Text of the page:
The Way to a Man’s Heart is Through…
The body’s circulation has two transport systems: the delivery system (arteries) and the return system (veins and lymph vessels).
The venous (not Venus) system is the way blood returns to the heart. It is the 5-lane I-70 that runs through downtown Indy. On the other hand, the lymphatic system is the alleyways and side streets that also get you downtown.
The vessels in the lymphatic system rarely get any credit. They are truly the Rodney Dangerfield of the body. Let’s call them “lymphettes.” Their job is to sponge up and transport all fluid that surrounds all the organs, tissues and cells of the body. Both the veins and the lymph vessels work together to ferry fluid away. But like a sink, if more fluid goes in than can be drained, we’ll have an overflow.
What Goes Down Must Come Up
As I mentioned, the blood and fluid pumped away from the heart has to make its way back up. That means it has to beat Sir Isaac’s gravity. This is one of the best magic tricks that the body performs. It is accomplished by pumping, squeezing, and blocking, using muscles and valves inside the vessels.
The valves in your heart keep blood flowing forward when it pumps. There is a lot of pressure in the heart and these valves are large and robust. A smaller and delicate version of these valves are in the veins and “lymphettes.”
If you have ever owned a house that had a sump pump in the basement, you may know about stop valves. This pump pushes water out of the basement when water collects in the overflow well. When the pump stops, you do not see a flood of water coming back in the basement. This is because a one way valve lets fluid move up but not down.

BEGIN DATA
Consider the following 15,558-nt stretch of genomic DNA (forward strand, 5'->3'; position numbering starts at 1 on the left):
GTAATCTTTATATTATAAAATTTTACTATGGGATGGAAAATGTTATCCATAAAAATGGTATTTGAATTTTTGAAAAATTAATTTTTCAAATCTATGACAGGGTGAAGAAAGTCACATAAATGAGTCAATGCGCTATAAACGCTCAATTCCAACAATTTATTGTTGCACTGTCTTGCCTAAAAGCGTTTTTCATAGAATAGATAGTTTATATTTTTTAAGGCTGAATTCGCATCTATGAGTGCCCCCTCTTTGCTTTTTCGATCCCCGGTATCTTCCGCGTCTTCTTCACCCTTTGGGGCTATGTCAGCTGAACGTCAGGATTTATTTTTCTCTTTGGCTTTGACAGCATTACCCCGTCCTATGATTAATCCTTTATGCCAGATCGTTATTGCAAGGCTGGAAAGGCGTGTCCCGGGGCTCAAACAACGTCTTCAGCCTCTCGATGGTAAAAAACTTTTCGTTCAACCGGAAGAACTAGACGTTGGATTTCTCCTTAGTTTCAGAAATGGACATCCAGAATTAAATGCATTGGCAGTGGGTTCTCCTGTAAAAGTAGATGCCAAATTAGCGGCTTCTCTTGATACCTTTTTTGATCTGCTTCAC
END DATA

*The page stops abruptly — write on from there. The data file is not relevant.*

When either the pumping actions of the circulatory system or the “stop valves” do not do their job well, more fluid accumulates in the “basement” of your feet. This is when swelling becomes noticeable. Fortunately, there are multiple veins/drains in the leg. But if one vein goes bad, the others veins have to do more work. This leads to further vein failure like a row of dominos. The valves will eventually become “incompetent” and allow fluid to flow downward. Gravity is now an enemy.
Who is at Higher Risk for Swelling in the Feet?
People that are not active are prone for swelling. Examples are people that travel a lot, couch potatoes, post-op patients, and paraplegics.
Another category would include pregnant women. Their growing bundle of joy sits on the large veins and blocks returning venous flow. This is like bending a garden hose to stop the water.
People that stand without movement are also prone to swelling. This is why a military guard can lose consciousness and collapse. There is not enough blood that returns to the heart because leg muscles are not pumping fluid. This can also happen when standing in line for Black Friday sales, standing up to quickly, or in hot weather. This is known as a “head rush” and is a result of diminished blood flow to the brain.
Other instigating factors are obesity, medications, oral birth control, bleeding disorders, and trauma.
Boring trivia: My surgery patients wear a knee-high compressive sock. But on the opposite side of surgery. The chances of a blood clot/phlebitis is greater on the nonsurgical side following lower extremity surgery. After 2-3 weeks, they will switch to the side of surgery to control any lingering swelling.
What Makes Bad Veins Bad
If blood pressure is too great or if there is too much fluid in the body, there will be valve damage.
Your kidneys play a critical role in condoling the body’s fluid level and blood pressure. Both of these problems can lead to fluid accumulation/swelling. Anything that impedes return flow will cause damage. Over a long period of time, the valves get damaged and cannot repair themselves. Unfortunately we cannot repair or replace valves in these small vessels like we can with heart valves.